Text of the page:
My priceless birthday gift will last me through my entire life. I am profoundly grateful.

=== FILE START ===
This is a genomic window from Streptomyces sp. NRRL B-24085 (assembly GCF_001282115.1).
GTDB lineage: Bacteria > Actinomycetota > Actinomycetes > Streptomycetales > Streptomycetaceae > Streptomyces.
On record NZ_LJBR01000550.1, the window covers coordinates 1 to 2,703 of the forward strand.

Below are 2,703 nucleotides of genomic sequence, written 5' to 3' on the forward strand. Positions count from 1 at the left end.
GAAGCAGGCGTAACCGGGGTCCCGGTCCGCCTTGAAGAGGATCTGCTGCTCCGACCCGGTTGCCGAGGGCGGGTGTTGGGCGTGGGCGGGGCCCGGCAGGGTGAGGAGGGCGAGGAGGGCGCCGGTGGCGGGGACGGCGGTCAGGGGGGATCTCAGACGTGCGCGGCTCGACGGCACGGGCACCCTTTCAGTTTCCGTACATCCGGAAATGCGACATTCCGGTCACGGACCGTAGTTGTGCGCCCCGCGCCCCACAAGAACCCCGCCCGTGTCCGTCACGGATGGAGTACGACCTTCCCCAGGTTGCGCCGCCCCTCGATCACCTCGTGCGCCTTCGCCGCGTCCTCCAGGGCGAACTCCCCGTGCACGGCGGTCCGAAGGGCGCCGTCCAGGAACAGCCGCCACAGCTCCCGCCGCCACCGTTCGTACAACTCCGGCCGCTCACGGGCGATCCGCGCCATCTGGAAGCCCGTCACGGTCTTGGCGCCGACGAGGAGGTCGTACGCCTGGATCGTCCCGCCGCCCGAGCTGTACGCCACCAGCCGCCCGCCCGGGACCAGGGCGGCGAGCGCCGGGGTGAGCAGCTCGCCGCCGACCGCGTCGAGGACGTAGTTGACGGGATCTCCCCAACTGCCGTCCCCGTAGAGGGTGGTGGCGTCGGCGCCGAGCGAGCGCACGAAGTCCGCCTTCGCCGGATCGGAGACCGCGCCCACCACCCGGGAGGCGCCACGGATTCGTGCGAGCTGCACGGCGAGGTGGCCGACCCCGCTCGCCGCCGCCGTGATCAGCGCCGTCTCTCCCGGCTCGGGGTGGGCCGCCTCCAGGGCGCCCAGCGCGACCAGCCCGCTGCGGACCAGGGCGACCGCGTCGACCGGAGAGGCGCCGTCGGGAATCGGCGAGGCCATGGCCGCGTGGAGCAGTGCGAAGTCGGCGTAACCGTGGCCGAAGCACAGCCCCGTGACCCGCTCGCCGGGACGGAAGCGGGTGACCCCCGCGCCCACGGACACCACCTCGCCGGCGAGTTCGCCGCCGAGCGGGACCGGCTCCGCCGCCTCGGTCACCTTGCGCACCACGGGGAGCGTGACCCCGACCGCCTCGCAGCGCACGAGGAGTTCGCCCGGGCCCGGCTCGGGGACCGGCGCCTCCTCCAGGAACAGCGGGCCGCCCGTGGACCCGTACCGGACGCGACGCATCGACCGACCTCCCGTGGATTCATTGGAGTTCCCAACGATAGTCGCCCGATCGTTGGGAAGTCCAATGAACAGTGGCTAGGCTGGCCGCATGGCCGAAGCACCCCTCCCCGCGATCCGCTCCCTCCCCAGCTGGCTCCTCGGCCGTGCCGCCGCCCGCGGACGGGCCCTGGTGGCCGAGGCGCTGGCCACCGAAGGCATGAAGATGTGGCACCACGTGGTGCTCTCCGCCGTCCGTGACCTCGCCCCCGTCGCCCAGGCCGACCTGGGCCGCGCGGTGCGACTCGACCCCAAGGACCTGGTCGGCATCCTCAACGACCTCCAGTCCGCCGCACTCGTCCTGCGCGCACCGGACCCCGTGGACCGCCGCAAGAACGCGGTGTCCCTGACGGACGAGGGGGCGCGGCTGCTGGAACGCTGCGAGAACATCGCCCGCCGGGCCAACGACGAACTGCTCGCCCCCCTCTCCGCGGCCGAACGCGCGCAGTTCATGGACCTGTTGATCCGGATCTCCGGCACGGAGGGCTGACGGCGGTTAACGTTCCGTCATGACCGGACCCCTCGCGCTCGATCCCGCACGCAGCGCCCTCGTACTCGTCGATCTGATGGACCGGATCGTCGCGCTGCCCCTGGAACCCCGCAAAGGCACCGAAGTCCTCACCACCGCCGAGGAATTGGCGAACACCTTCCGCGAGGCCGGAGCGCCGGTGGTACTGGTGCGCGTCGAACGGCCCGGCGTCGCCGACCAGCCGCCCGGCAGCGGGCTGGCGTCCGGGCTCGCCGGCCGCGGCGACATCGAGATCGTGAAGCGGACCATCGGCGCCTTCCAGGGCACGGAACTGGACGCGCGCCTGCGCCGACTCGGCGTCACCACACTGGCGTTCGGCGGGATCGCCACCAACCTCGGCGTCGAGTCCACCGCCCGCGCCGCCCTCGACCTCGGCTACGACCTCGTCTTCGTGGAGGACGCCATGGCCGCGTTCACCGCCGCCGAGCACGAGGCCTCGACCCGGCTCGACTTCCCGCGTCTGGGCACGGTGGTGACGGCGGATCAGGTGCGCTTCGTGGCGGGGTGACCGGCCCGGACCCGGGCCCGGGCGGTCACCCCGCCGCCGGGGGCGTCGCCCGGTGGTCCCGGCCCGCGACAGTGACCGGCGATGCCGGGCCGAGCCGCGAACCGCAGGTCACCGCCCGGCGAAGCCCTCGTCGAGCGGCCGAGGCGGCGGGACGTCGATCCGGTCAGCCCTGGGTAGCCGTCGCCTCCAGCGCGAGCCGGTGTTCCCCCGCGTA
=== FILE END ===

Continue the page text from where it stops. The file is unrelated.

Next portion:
My husband gutted our bathroom this week. I removed myself to the back garden while he removed the debris of decades. Later he showed me the shell. The dark wood of the weatherboards, the patched hole where the chip heater used to be, the inevitable white ant damage. I registered the stamped logo on one wall: Hardi Flex. That’s the new stuff isn’t it? I knew the other wall between house and lean-to was blue. ‘Stabilised,’ my husband cracked hardy. He was thirteen when he first handled sheets of asbestos. My brothers’ sleepout was lined with it, a weekend’s project by dad and my uncle. I live a couple of streets away from that uncle’s old house, a carbon copy of my own in this garden suburb where every wind bears filaments. He was an old school Aussie, the sort who’d say ‘Bewdy’ without irony and ‘Your blood’s worth bottling’ and his was. He was the first person I’d heard use the expression ‘cracking hardy’. He was advising me not to when I’d come home after a fall. I had no idea what he meant. But I learned. I watched for months while he held back rage and terror at my father’s deathbed. He never lost his bottle. Dad was Olympic class at the job himself. Their lungs were full of fibre, too. My dad died. My uncle died six weeks later. And I’d give a lot to crack hardy, myself.